STORRS, Conn. (AP) — A University of Connecticut engineering professor has apologized for questioning whether he should have to accommodate a student suffering from exam-related anxiety.
Jeffrey McCutcheon, an associate professor of chemical engineering, tweeted Sunday that he believed physical disabilities should be accommodated but not “test anxiety.” He complained about students who were given accommodations, such as more time than others to take tests, and questioned whether that would serve them well in the real world.
When another Twitter user pointed out that anxiety was a legitimate disability, he replied that it could be, but that “test anxiety” is not.
“Ive heard so many excuses about being ‘a bad test taker,’ he wrote. “Nope. You are just unprepared. What got me over test anxiety in college was studying my tail off.”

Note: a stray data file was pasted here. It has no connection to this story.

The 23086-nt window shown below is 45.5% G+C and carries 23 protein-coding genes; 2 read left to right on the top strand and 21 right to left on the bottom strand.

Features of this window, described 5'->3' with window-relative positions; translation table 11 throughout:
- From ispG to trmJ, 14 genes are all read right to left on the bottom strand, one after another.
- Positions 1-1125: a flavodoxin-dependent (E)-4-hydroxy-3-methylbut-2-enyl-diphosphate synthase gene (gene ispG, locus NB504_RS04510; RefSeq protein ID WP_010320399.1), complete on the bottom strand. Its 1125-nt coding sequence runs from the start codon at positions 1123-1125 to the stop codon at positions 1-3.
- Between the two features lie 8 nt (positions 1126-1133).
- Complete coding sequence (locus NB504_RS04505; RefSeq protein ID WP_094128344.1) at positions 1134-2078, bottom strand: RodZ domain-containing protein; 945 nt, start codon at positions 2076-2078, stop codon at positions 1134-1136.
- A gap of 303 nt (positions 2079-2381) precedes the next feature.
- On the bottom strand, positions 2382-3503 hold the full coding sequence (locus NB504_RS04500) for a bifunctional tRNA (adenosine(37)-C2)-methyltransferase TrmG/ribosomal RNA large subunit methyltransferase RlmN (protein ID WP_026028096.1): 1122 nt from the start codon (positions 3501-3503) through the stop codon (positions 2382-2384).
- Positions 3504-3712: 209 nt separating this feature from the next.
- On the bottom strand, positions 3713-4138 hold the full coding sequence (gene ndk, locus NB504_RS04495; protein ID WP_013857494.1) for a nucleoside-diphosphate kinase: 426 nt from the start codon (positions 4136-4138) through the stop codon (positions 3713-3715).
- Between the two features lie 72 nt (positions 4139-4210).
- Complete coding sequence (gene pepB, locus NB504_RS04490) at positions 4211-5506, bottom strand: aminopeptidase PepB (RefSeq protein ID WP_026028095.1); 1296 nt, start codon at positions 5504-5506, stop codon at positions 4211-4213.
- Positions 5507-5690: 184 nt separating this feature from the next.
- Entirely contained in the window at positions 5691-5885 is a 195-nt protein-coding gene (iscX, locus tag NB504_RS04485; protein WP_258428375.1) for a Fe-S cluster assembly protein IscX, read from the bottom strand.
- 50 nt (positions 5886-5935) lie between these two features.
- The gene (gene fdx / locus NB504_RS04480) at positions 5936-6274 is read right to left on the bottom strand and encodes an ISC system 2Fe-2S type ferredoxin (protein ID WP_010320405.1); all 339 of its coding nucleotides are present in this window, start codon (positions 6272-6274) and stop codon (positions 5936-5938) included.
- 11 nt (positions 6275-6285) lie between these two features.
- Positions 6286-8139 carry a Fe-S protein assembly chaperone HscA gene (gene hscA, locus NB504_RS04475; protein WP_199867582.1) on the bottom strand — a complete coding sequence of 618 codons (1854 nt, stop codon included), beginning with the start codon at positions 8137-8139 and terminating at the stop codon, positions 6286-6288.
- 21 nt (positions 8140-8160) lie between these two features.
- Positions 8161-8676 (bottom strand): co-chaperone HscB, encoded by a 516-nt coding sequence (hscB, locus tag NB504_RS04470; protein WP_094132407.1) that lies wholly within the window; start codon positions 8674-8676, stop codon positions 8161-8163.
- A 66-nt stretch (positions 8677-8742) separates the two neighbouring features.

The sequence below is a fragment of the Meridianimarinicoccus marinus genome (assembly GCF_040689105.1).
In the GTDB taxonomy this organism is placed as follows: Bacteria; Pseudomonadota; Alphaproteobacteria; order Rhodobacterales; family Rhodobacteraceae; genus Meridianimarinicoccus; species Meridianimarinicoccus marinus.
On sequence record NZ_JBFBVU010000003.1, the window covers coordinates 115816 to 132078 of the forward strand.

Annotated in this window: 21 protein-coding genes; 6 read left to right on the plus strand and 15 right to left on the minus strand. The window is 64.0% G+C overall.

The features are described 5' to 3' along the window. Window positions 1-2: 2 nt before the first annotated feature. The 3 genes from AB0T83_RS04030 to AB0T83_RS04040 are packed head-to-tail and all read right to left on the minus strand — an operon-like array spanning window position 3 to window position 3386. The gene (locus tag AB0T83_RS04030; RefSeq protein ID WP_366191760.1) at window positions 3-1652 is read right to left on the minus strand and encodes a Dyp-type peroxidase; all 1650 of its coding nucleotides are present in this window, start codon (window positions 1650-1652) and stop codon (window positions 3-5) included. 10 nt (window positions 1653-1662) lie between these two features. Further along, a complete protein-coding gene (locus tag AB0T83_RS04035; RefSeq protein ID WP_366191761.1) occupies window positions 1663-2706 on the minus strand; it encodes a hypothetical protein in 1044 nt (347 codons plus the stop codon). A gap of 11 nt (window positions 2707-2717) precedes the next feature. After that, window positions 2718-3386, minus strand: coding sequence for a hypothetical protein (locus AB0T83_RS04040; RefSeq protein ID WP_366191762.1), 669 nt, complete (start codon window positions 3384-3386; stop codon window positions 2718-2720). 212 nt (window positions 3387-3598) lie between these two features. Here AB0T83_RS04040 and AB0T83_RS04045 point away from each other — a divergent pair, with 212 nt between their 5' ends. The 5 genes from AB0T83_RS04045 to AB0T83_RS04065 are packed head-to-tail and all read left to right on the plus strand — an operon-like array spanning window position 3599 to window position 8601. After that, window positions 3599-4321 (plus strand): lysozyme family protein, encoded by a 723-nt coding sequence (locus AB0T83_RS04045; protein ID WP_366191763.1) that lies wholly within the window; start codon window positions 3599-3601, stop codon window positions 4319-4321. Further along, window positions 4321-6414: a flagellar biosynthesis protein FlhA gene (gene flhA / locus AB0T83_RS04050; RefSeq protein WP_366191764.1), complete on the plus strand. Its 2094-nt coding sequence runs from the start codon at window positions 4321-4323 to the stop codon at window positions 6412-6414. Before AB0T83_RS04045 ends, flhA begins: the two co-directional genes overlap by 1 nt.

After receiving numerous responses questioning his expertise and explaining the disability, McCutcheon tweeted an apology.
“Thank you for the feedback,” he wrote. “My original tweet here was ill advised and pretty dumb, especially after learning more about what classifies as disability. This tweet was insensitive to many who have disabilities. For that, i apologize.”
McCutcheon repeated the apology in an email to The Associated Press, saying he was wrong and is sorry.
UConn’s engineering department said in a letter to students Monday that the school is fully committed to providing students with disabilities equal access to educational opportunities.
A UConn spokeswoman said the university is aware of the tweets and is reviewing the matter.
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